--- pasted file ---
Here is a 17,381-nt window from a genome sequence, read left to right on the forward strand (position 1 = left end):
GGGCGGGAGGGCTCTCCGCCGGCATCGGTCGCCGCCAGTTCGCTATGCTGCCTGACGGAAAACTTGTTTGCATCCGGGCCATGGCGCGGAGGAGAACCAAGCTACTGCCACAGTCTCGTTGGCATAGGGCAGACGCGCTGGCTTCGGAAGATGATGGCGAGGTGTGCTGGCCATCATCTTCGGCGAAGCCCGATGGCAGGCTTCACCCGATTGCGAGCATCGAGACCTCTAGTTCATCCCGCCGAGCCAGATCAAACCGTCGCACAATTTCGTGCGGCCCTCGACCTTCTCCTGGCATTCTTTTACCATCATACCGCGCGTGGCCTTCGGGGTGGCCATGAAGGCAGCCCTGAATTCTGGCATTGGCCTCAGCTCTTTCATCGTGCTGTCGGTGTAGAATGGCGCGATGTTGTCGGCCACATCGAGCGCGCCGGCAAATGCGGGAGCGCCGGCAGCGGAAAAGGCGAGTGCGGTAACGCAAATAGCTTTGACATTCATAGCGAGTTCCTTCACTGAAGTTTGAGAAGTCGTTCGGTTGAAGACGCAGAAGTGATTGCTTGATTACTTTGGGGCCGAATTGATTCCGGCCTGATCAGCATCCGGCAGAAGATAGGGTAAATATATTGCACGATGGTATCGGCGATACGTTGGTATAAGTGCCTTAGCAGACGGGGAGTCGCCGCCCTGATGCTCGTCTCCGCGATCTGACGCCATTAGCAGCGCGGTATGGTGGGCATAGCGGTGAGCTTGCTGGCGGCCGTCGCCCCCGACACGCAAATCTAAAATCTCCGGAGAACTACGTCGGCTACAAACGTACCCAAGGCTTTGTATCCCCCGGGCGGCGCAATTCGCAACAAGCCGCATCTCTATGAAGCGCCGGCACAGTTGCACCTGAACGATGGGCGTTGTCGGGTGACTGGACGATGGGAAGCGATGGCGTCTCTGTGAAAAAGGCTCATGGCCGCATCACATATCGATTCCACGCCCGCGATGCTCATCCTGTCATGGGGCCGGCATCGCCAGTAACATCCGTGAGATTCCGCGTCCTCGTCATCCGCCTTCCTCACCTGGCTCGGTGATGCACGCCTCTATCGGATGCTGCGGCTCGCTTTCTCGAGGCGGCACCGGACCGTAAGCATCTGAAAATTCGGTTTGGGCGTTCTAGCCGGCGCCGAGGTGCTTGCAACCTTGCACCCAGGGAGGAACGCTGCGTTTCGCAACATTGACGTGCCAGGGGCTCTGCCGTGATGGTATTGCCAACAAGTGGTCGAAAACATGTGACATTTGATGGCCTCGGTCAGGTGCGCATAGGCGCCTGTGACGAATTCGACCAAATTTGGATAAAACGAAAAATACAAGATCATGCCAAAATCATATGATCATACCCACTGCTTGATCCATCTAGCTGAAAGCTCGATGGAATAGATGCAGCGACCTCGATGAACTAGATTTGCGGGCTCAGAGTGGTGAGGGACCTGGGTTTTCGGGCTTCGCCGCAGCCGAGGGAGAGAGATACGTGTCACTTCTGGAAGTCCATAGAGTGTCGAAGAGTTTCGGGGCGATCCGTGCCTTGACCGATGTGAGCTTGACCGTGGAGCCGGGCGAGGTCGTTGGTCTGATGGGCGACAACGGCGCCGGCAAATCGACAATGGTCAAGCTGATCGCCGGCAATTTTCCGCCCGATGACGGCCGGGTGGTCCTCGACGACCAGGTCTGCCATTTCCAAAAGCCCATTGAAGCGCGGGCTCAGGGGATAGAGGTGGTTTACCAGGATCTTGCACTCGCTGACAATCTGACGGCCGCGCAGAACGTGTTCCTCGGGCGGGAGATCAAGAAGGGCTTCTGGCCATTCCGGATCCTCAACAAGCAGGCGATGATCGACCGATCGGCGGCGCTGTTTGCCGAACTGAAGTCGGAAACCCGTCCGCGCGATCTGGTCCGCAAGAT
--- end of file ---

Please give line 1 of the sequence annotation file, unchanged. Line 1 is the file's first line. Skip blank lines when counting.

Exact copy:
Here is a 17,381-nt window from a genome sequence, read left to right on the forward strand (position 1 = left end):